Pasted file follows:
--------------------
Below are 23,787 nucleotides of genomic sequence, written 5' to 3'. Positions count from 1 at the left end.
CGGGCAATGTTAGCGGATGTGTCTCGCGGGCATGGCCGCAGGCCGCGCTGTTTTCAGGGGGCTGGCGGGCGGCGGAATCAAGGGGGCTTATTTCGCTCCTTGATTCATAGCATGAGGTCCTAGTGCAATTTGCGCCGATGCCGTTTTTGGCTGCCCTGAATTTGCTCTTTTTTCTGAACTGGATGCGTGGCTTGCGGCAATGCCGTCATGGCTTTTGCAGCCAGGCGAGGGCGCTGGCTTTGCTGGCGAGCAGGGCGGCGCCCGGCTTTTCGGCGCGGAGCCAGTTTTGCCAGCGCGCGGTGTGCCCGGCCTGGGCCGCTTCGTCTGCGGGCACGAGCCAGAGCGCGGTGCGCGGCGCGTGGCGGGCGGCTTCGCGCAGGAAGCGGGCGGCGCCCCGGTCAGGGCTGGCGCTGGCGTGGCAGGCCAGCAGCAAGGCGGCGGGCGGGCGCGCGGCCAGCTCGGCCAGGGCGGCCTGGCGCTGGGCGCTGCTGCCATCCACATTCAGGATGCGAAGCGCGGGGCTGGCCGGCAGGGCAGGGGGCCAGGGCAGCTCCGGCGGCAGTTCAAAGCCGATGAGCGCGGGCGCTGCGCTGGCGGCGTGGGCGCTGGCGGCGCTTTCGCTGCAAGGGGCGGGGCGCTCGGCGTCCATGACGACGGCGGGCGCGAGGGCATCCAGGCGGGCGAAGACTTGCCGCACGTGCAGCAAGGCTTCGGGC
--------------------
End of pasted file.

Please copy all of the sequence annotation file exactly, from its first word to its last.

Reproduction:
Below are 23,787 nucleotides of genomic sequence, written 5' to 3'. Positions count from 1 at the left end.
CGGGCAATGTTAGCGGATGTGTCTCGCGGGCATGGCCGCAGGCCGCGCTGTTTTCAGGGGGCTGGCGGGCGGCGGAATCAAGGGGGCTTATTTCGCTCCTTGATTCATAGCATGAGGTCCTAGTGCAATTTGCGCCGATGCCGTTTTTGGCTGCCCTGAATTTGCTCTTTTTTCTGAACTGGATGCGTGGCTTGCGGCAATGCCGTCATGGCTTTTGCAGCCAGGCGAGGGCGCTGGCTTTGCTGGCGAGCAGGGCGGCGCCCGGCTTTTCGGCGCGGAGCCAGTTTTGCCAGCGCGCGGTGTGCCCGGCCTGGGCCGCTTCGTCTGCGGGCACGAGCCAGAGCGCGGTGCGCGGCGCGTGGCGGGCGGCTTCGCGCAGGAAGCGGGCGGCGCCCCGGTCAGGGCTGGCGCTGGCGTGGCAGGCCAGCAGCAAGGCGGCGGGCGGGCGCGCGGCCAGCTCGGCCAGGGCGGCCTGGCGCTGGGCGCTGCTGCCATCCACATTCAGGATGCGAAGCGCGGGGCTGGCCGGCAGGGCAGGGGGCCAGGGCAGCTCCGGCGGCAGTTCAAAGCCGATGAGCGCGGGCGCTGCGCTGGCGGCGTGGGCGCTGGCGGCGCTTTCGCTGCAAGGGGCGGGGCGCTCGGCGTCCATGACGACGGCGGGCGCGAGGGCATCCAGGCGGGCGAAGACTTGCCGCACGTGCAGCAAGGCTTCGGGC